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Brighten The Corners Original recording reissued

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Audio CD, Original recording reissued, June 23, 1999
$6.24 $0.61
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Song Title Time Price
listen  1. Stereo 3:07$0.99  Buy MP3 
listen  2. Shady Lane 3:51$0.99  Buy MP3 
listen  3. Transport Is Arranged 3:52$0.99  Buy MP3 
listen  4. Date With Ikea 2:39$0.99  Buy MP3 
listen  5. Old To Begin 3:22$0.99  Buy MP3 
listen  6. Type Slowly 5:20$0.99  Buy MP3 
listen  7. Embassy Row 3:51$0.99  Buy MP3 
listen  8. Blue Hawaiian 3:33$0.99  Buy MP3 
listen  9. We Are Underused 4:12$0.99  Buy MP3 
listen10. Passat Dream 3:51$0.99  Buy MP3 
listen11. Starlings Of The Slipstream 3:08$0.99  Buy MP3 
listen12. Fin 5:24$0.99  Buy MP3 

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Pavement’s extraordinary fifth album is their first recorded on 24 tracks and the first produced by Nigel Godrich (Radiohead’s OK Computer, Beck’s Mutations). The result is a spacious, detailed sound bigger than any previous Pavement record. The guitars are crystalline, the highs and lows clearly separated.

“Pavement have evolved from garage-rock pranksters to the ... Read more in Amazon's Pavement Store

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Brighten The Corners + Terror Twilight + Crooked Rain Crooked Rain: L.A.'s Desert Origins
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Product Details

  • Audio CD (June 23, 1999)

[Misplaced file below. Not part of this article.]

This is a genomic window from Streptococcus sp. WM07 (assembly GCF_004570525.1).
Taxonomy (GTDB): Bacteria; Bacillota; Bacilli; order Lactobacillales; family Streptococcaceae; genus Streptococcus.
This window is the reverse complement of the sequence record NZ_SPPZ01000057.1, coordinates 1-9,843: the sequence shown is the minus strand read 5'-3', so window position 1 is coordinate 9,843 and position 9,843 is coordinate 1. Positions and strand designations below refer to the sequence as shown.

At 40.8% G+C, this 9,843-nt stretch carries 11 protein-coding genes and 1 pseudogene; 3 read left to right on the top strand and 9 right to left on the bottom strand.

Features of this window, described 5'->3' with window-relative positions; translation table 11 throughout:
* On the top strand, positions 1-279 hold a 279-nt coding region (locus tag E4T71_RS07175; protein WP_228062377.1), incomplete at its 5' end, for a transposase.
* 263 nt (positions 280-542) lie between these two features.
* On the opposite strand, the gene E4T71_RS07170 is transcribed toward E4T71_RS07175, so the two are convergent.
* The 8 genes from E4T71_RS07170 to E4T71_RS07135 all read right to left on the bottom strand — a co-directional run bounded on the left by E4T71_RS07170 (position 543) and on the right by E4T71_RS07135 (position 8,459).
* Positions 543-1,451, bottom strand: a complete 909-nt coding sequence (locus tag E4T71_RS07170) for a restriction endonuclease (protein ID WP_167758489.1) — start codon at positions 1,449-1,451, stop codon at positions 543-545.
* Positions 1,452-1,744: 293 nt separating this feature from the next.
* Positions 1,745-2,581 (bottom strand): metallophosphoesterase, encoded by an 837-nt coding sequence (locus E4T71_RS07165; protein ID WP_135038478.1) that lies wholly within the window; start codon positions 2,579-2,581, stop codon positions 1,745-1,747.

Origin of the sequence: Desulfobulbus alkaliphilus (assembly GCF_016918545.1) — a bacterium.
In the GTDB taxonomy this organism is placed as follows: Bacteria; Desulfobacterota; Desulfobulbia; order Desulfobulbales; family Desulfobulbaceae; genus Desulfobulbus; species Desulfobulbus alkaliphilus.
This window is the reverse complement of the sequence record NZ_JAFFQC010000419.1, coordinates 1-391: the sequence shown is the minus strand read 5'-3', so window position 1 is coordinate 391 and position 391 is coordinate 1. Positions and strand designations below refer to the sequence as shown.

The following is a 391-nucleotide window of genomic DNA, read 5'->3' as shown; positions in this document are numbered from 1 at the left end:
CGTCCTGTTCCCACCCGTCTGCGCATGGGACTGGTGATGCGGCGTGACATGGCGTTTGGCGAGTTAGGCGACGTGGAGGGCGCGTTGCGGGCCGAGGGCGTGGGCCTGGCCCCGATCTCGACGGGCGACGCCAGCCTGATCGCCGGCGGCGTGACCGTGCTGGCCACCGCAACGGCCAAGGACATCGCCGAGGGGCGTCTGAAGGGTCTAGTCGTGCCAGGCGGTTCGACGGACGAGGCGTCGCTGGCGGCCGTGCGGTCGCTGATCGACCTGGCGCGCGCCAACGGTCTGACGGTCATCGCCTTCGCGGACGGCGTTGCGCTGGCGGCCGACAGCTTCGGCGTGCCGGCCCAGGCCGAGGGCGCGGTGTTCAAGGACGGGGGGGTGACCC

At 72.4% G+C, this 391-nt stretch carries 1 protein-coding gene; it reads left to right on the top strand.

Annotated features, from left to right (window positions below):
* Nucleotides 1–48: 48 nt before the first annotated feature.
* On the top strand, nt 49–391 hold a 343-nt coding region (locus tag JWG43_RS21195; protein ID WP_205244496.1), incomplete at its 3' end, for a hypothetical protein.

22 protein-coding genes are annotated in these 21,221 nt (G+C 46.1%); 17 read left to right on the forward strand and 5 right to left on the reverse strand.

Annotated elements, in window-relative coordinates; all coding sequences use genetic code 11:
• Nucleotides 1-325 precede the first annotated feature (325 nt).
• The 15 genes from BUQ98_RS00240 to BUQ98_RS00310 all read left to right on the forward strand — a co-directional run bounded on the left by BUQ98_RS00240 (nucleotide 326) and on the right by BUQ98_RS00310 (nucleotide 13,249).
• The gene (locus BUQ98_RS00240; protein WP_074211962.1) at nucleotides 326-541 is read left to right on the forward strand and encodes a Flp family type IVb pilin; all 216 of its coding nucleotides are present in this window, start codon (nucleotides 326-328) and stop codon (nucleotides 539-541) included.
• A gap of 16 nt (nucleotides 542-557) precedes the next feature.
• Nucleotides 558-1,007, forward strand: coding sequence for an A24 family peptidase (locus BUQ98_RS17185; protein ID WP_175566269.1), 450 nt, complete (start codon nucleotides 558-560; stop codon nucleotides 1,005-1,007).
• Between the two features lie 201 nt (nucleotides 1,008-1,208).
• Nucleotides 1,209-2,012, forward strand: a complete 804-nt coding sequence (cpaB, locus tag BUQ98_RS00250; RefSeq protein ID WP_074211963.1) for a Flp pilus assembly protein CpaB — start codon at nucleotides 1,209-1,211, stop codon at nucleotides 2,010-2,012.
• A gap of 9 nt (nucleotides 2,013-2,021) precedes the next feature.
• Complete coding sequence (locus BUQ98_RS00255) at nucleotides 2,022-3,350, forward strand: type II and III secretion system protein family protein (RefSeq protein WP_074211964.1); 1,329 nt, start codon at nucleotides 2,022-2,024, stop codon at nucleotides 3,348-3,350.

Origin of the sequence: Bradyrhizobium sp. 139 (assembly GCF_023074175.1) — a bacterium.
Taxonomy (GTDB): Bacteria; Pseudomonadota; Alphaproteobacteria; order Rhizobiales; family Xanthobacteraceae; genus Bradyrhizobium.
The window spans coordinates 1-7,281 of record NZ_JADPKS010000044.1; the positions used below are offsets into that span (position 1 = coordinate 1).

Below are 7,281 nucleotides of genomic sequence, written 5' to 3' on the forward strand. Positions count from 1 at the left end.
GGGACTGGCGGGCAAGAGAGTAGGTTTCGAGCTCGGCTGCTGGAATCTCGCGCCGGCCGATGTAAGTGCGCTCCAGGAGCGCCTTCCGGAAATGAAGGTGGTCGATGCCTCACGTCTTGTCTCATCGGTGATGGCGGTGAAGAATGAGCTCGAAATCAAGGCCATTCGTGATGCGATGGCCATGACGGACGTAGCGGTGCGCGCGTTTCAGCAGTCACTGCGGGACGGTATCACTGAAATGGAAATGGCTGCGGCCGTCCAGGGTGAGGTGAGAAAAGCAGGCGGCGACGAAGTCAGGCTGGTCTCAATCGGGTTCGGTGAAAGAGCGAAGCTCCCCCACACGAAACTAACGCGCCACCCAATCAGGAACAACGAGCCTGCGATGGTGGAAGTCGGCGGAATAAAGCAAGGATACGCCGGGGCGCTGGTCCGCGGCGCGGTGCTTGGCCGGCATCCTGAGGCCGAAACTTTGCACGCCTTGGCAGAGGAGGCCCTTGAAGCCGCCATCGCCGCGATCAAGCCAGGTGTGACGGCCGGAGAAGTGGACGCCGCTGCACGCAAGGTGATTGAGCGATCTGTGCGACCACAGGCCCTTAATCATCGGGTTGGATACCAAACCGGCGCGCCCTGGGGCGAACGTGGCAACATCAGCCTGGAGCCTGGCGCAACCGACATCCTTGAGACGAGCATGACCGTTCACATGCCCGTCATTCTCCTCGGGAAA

• Original Release Date: 1997
  • Number of Discs: 1
  • Format: Original recording reissued
  • Label: Matador Records
  • ASIN: B00000JHAR
  • Average Customer Review: 4.5 out of 5 stars  See all reviews (69 customer reviews)
  • Amazon Best Sellers Rank: #171,221 in Music (See Top 100 in Music)

Editorial Reviews

Customer Reviews

This CD is a fun listen.
Pavement really are the quintessential rock and roll band of the 90's.
Mr. Mark
If you are a big Pavement fan, you should definately pick up this one.

Most Helpful Customer Reviews

24 of 25 people found the following review helpful By jomojomo on December 27, 2008
Format: Audio CD
I don't know why other reviewers think this sounds good, there is clipping, distortion, and hyper compression. In short, there are all the tell tale signs of loud mastering (see "loudness war" at wikipedia). For those that don't know, most pop rock offerings today try to be as loud as possible so that they will not be out volumed during ipod shuffle play. They do this by making the average volume approach peak volume. This means whispers become as loud as shouts. The end result is degraded sound quality and if you listen to the 1997 version alongside this one on a decent stereo or decent set of headphones, matching the volume levels, you will notice the difference. The new one lacks punch, has poor sounding cymbal crashes, no dynamics, and intermittent distortion. Overall, a poor job of mastering, but it's a good 40% louder than the 1997 version. So if you're thinking of buying this because you want the best sounding version of BTC, don't.

However, there are quite a few extras that are worth listening too, especially if you were lucky enough to score the edition that came with the live LP. I received two discs and one LP for 19.99, great deal. And if you are a long term fan this set is really something you should pick up. The booklet is 60+ pages and contains a few written pieces and lots of great pictures. The quality of the printing and paper isn't up to the previous standards of the last three sets, but compared to what one usually gets with remasters, it's great. The bonus material includes alternate mixes and versions, bbc live in studio material, b-sides, compilation tracks, and outtakes. The extra material is not as strong as say the Slanted & Enchanted luxe & redux stuff, but it is still worth while.

So five stars for the set and 1.5 stars for the mastering = 3.25 overall.
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16 of 16 people found the following review helpful By Anaximander on December 9, 2008
Format: Audio CD